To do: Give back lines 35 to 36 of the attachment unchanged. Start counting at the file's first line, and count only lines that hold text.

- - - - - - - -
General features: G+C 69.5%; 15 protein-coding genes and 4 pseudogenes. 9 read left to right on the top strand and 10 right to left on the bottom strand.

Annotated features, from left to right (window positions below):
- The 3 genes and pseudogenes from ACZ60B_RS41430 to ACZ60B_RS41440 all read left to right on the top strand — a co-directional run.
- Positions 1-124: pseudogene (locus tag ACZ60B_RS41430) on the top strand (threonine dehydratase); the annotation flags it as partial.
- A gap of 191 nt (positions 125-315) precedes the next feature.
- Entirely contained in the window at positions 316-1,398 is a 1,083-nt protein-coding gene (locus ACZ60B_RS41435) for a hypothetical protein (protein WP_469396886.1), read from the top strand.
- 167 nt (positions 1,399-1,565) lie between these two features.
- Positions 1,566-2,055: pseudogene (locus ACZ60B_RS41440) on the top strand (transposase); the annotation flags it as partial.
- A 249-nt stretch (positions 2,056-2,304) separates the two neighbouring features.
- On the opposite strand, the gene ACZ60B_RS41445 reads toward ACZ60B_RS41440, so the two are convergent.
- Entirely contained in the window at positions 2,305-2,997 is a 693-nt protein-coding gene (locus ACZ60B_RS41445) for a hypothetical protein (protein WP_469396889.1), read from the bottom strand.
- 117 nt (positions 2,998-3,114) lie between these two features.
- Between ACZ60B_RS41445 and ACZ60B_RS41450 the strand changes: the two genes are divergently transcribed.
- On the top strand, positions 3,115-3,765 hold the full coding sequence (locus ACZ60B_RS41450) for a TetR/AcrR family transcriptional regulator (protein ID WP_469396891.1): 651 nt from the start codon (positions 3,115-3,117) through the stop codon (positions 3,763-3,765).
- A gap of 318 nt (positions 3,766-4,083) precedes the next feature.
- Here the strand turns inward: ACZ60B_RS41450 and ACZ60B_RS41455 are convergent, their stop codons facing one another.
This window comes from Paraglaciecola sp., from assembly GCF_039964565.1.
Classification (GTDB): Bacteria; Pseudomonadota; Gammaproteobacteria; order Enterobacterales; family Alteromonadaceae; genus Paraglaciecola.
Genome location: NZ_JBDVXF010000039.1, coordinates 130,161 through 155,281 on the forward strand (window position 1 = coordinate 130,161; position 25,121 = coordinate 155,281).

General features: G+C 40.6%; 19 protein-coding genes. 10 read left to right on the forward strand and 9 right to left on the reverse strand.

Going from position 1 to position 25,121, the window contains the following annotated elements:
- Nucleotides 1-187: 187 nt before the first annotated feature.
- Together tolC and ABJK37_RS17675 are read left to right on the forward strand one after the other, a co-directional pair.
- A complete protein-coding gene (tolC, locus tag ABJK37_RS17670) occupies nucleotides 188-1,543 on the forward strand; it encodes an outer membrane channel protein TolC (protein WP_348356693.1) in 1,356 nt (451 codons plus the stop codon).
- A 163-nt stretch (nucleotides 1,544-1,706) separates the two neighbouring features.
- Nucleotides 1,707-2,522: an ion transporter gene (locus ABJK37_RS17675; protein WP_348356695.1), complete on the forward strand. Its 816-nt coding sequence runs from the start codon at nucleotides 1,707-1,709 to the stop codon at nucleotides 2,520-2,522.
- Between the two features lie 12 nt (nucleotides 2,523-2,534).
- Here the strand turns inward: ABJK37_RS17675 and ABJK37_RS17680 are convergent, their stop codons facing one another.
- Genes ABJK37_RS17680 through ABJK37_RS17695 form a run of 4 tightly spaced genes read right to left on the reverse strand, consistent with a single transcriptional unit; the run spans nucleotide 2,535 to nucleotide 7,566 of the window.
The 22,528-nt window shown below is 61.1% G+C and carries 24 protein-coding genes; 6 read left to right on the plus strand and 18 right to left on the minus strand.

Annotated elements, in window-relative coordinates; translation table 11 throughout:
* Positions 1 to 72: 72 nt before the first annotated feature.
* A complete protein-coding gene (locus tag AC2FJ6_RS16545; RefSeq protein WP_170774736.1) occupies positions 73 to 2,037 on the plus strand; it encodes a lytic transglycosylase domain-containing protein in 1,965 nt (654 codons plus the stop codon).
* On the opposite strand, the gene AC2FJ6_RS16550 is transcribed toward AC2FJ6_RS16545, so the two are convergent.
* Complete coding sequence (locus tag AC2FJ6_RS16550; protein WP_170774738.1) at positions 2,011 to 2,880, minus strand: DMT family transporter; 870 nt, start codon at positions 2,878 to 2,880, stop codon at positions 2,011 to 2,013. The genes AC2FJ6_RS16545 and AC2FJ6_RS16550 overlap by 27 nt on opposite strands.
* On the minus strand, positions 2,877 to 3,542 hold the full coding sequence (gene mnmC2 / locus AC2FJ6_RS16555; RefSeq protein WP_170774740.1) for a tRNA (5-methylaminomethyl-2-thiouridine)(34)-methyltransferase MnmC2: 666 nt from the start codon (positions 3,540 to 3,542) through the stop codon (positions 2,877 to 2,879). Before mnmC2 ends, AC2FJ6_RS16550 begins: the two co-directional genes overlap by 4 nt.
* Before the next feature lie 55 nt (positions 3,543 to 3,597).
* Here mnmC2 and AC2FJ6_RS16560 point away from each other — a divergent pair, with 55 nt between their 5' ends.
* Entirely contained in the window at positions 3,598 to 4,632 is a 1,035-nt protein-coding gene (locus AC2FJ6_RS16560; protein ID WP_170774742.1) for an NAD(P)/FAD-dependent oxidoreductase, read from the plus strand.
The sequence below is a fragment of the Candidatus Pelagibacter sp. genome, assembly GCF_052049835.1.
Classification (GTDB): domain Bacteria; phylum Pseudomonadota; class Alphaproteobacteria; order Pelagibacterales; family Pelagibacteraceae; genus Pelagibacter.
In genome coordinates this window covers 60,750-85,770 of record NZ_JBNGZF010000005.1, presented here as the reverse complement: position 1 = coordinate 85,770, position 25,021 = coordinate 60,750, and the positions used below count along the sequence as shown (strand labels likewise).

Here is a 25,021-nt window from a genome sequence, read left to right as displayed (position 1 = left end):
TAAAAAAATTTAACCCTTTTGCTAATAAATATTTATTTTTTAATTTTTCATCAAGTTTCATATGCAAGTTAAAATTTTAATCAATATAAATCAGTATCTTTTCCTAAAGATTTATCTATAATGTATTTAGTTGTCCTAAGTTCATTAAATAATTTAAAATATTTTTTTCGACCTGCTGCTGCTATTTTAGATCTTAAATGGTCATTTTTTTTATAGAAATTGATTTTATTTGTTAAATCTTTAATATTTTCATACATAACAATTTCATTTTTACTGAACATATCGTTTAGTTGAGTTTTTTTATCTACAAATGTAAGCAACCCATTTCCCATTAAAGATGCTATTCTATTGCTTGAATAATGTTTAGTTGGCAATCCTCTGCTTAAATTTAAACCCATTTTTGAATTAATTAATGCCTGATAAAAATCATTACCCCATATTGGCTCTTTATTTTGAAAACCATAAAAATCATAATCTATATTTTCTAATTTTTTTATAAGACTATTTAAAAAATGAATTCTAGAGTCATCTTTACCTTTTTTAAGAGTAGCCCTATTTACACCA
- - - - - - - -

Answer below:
* Complete coding sequence (locus tag AC2FJ6_RS16550; protein WP_170774738.1) at positions 2,011 to 2,880, minus strand: DMT family transporter; 870 nt, start codon at positions 2,878 to 2,880, stop codon at positions 2,011 to 2,013. The genes AC2FJ6_RS16545 and AC2FJ6_RS16550 overlap by 27 nt on opposite strands.
* On the minus strand, positions 2,877 to 3,542 hold the full coding sequence (gene mnmC2 / locus AC2FJ6_RS16555; RefSeq protein WP_170774740.1) for a tRNA (5-methylaminomethyl-2-thiouridine)(34)-methyltransferase MnmC2: 666 nt from the start codon (positions 3,540 to 3,542) through the stop codon (positions 2,877 to 2,879). Before mnmC2 ends, AC2FJ6_RS16550 begins: the two co-directional genes overlap by 4 nt.